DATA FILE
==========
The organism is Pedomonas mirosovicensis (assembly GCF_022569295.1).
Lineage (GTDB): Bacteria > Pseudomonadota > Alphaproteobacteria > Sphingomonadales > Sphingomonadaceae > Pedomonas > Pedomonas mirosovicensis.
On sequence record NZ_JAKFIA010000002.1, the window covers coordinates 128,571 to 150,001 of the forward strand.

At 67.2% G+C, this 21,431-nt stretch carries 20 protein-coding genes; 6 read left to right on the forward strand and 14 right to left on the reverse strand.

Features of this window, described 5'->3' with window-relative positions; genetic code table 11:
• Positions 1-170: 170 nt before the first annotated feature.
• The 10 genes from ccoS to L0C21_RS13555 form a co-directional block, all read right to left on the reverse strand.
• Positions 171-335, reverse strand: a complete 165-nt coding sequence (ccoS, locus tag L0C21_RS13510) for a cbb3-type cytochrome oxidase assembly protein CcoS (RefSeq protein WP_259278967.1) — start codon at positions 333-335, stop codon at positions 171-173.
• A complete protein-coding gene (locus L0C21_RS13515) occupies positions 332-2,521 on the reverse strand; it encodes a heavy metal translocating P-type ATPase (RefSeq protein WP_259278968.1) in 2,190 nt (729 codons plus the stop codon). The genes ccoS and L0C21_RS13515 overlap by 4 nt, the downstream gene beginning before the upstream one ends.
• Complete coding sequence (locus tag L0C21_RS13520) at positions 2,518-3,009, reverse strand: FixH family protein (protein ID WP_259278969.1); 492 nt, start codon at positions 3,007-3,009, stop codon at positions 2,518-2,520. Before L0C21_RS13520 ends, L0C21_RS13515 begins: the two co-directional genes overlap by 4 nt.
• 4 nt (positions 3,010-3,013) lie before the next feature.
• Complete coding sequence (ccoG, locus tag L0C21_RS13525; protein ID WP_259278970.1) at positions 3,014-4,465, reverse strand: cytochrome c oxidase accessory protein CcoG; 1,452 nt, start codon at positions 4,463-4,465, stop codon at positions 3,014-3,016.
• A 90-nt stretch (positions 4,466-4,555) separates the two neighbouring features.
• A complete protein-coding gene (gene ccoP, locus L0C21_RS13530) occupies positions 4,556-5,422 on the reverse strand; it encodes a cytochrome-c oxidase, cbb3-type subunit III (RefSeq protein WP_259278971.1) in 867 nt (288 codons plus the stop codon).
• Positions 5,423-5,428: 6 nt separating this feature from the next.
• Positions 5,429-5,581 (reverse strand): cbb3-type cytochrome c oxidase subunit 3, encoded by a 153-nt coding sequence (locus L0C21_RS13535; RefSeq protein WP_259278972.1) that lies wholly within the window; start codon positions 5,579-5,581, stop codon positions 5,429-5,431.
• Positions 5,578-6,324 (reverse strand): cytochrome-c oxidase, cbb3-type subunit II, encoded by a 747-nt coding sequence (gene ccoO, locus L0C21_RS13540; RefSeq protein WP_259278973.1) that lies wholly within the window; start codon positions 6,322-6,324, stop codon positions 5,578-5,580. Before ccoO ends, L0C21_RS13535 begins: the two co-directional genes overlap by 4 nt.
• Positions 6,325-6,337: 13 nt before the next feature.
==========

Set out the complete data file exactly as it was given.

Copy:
The organism is Pedomonas mirosovicensis (assembly GCF_022569295.1).
Lineage (GTDB): Bacteria > Pseudomonadota > Alphaproteobacteria > Sphingomonadales > Sphingomonadaceae > Pedomonas > Pedomonas mirosovicensis.
On sequence record NZ_JAKFIA010000002.1, the window covers coordinates 128,571 to 150,001 of the forward strand.

At 67.2% G+C, this 21,431-nt stretch carries 20 protein-coding genes; 6 read left to right on the forward strand and 14 right to left on the reverse strand.

Features of this window, described 5'->3' with window-relative positions; genetic code table 11:
• Positions 1-170: 170 nt before the first annotated feature.
• The 10 genes from ccoS to L0C21_RS13555 form a co-directional block, all read right to left on the reverse strand.
• Positions 171-335, reverse strand: a complete 165-nt coding sequence (ccoS, locus tag L0C21_RS13510) for a cbb3-type cytochrome oxidase assembly protein CcoS (RefSeq protein WP_259278967.1) — start codon at positions 333-335, stop codon at positions 171-173.
• A complete protein-coding gene (locus L0C21_RS13515) occupies positions 332-2,521 on the reverse strand; it encodes a heavy metal translocating P-type ATPase (RefSeq protein WP_259278968.1) in 2,190 nt (729 codons plus the stop codon). The genes ccoS and L0C21_RS13515 overlap by 4 nt, the downstream gene beginning before the upstream one ends.
• Complete coding sequence (locus tag L0C21_RS13520) at positions 2,518-3,009, reverse strand: FixH family protein (protein ID WP_259278969.1); 492 nt, start codon at positions 3,007-3,009, stop codon at positions 2,518-2,520. Before L0C21_RS13520 ends, L0C21_RS13515 begins: the two co-directional genes overlap by 4 nt.
• 4 nt (positions 3,010-3,013) lie before the next feature.
• Complete coding sequence (ccoG, locus tag L0C21_RS13525; protein ID WP_259278970.1) at positions 3,014-4,465, reverse strand: cytochrome c oxidase accessory protein CcoG; 1,452 nt, start codon at positions 4,463-4,465, stop codon at positions 3,014-3,016.
• A 90-nt stretch (positions 4,466-4,555) separates the two neighbouring features.
• A complete protein-coding gene (gene ccoP, locus L0C21_RS13530) occupies positions 4,556-5,422 on the reverse strand; it encodes a cytochrome-c oxidase, cbb3-type subunit III (RefSeq protein WP_259278971.1) in 867 nt (288 codons plus the stop codon).
• Positions 5,423-5,428: 6 nt separating this feature from the next.
• Positions 5,429-5,581 (reverse strand): cbb3-type cytochrome c oxidase subunit 3, encoded by a 153-nt coding sequence (locus L0C21_RS13535; RefSeq protein WP_259278972.1) that lies wholly within the window; start codon positions 5,579-5,581, stop codon positions 5,429-5,431.
• Positions 5,578-6,324 (reverse strand): cytochrome-c oxidase, cbb3-type subunit II, encoded by a 747-nt coding sequence (gene ccoO, locus L0C21_RS13540; RefSeq protein WP_259278973.1) that lies wholly within the window; start codon positions 6,322-6,324, stop codon positions 5,578-5,580. Before ccoO ends, L0C21_RS13535 begins: the two co-directional genes overlap by 4 nt.
• Positions 6,325-6,337: 13 nt before the next feature.